Medical devices at risk: 5 capabilities that invite danger
Medical device cybersecurity is lousy — beyond lousy.
Indeed, the word from security experts for most of the past decade (and certainly since those devices increasingly have become connected to the internet) has been that while the physical security of most is superb and the devices function flawlessly, possibly for years at a time, when it comes to security from malicious online attacks, these devices are frighteningly insecure.
The web is practically littered with recent reports confirming this:
- A study by WhiteScope IO released in May reported more than 8,000 vulnerabilities in the code that runs in seven pacemakers from four manufacturers.
- A report released in December 2016 on an investigation into new implantable cardiac defibrillators (ICD) found security flaws in the proprietary communication protocols of 10 of them.
- Trend Micro reported in May that more than 36,000 healthcare-related devices in the U.S. alone are discoverable on Shodan, the search engine for connected devices.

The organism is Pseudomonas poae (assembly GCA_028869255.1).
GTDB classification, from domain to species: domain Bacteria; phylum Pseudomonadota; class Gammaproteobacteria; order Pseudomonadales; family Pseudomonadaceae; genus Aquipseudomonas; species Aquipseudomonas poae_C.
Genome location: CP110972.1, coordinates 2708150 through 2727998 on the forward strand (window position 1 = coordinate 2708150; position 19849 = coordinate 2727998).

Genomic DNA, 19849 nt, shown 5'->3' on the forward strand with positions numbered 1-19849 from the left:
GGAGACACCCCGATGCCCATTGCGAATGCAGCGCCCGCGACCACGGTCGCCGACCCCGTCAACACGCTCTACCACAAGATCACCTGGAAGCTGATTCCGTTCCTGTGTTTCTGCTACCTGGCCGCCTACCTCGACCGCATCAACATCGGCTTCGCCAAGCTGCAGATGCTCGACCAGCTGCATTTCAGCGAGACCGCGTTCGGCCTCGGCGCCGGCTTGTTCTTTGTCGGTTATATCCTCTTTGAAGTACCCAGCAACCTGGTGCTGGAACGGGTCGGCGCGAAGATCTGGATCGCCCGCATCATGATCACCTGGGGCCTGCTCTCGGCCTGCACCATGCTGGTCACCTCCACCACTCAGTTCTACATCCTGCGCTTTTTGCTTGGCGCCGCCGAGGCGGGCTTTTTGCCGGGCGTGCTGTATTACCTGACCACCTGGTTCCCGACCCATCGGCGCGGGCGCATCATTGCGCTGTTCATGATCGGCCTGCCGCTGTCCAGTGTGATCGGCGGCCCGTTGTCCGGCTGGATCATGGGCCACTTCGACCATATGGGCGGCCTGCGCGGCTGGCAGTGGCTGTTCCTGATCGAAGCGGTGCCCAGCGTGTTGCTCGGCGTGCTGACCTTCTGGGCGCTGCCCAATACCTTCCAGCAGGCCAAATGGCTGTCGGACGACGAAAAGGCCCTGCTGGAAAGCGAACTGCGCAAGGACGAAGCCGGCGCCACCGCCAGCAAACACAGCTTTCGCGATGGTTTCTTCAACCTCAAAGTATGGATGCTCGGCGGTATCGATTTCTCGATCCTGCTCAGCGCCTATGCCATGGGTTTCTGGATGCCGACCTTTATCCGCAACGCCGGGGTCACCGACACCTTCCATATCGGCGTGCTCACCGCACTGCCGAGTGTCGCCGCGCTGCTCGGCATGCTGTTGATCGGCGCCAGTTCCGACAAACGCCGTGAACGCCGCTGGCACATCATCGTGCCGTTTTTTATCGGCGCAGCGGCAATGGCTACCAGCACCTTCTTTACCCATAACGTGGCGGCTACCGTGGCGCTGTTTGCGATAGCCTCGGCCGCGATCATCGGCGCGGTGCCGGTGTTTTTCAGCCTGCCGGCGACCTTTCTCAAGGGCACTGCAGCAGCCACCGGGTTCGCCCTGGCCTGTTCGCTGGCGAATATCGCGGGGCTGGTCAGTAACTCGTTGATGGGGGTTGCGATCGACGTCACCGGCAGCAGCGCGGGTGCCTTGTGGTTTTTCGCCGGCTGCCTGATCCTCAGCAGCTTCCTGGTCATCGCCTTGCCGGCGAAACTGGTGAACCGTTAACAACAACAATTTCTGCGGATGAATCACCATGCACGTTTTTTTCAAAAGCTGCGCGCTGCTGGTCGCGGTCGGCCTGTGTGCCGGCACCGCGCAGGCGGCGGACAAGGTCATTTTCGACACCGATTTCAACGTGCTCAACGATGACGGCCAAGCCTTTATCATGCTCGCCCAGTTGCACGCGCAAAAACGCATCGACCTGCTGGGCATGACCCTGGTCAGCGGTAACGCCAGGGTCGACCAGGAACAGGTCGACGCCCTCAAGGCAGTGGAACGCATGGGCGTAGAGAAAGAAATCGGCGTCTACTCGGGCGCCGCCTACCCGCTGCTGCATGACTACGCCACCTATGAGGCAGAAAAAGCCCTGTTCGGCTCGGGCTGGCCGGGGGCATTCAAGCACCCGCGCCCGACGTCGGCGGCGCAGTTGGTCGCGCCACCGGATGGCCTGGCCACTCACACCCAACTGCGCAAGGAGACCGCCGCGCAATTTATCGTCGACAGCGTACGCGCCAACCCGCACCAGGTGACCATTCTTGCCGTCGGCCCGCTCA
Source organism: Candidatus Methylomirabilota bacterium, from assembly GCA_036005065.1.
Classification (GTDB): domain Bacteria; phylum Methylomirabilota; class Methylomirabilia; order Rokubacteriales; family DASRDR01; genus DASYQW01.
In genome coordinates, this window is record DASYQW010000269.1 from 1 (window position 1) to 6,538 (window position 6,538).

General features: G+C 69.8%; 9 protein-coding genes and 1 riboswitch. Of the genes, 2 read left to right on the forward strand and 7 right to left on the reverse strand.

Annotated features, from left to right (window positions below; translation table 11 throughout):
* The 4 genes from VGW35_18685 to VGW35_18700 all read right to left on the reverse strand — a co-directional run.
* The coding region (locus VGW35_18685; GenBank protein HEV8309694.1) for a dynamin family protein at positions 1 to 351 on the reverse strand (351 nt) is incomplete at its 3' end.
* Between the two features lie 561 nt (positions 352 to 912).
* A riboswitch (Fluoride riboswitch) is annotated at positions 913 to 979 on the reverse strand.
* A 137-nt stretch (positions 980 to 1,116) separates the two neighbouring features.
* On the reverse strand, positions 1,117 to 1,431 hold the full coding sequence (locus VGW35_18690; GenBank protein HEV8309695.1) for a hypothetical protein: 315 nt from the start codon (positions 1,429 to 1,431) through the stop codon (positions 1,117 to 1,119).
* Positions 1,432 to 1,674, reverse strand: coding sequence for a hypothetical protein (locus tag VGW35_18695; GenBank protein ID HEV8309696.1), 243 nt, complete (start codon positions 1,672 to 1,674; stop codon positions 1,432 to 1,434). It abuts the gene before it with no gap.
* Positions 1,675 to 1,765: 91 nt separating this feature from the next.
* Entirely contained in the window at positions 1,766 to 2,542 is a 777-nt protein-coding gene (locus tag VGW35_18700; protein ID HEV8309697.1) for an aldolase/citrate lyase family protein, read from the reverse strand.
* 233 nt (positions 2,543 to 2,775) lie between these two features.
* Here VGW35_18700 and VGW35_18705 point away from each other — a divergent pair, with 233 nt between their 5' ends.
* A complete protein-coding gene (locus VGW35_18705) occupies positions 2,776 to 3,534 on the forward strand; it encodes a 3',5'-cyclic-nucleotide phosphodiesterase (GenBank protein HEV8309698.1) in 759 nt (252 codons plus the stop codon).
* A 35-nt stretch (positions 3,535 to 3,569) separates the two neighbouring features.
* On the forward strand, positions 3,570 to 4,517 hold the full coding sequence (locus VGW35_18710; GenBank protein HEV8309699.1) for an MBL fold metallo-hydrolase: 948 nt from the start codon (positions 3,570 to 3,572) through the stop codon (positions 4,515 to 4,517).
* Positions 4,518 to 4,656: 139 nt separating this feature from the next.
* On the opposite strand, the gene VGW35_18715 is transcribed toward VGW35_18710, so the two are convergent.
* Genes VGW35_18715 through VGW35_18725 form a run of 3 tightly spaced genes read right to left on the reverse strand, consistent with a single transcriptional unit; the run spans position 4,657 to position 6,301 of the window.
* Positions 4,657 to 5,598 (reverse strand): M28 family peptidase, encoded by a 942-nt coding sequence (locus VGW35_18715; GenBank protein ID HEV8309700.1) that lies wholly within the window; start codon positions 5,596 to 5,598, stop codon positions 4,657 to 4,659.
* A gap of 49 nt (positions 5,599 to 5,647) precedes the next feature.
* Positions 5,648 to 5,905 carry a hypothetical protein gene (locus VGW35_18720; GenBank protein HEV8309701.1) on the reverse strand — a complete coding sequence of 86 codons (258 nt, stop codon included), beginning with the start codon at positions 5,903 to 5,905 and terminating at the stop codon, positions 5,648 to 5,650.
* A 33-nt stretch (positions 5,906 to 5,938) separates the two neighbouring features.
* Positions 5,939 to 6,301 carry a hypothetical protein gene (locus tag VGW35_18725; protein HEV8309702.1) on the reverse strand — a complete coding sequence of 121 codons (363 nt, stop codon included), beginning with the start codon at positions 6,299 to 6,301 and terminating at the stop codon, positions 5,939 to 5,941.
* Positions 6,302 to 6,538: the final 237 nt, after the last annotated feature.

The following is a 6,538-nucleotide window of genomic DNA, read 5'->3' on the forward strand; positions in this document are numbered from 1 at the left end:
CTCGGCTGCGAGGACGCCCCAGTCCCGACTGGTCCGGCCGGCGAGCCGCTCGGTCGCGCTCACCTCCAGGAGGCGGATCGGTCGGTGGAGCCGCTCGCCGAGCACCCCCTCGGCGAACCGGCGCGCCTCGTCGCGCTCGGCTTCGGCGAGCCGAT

- Ponemon, in a survey sponsored by Synopsys, reported in May that, “roughly one third of device makers and HDOs (health delivery organizations) are aware of potential adverse effects to patients due to an insecure medical device, but despite the risk only 17 percent of device makers and 15 percent of HDOs are taking significant steps to prevent such attacks.”
The problem, which has existed since HDOs began connecting these devices to the internet, is that the majority are being trusted to do what they weren’t designed to do — protect patient information and the patients themselves — from cyber attacks.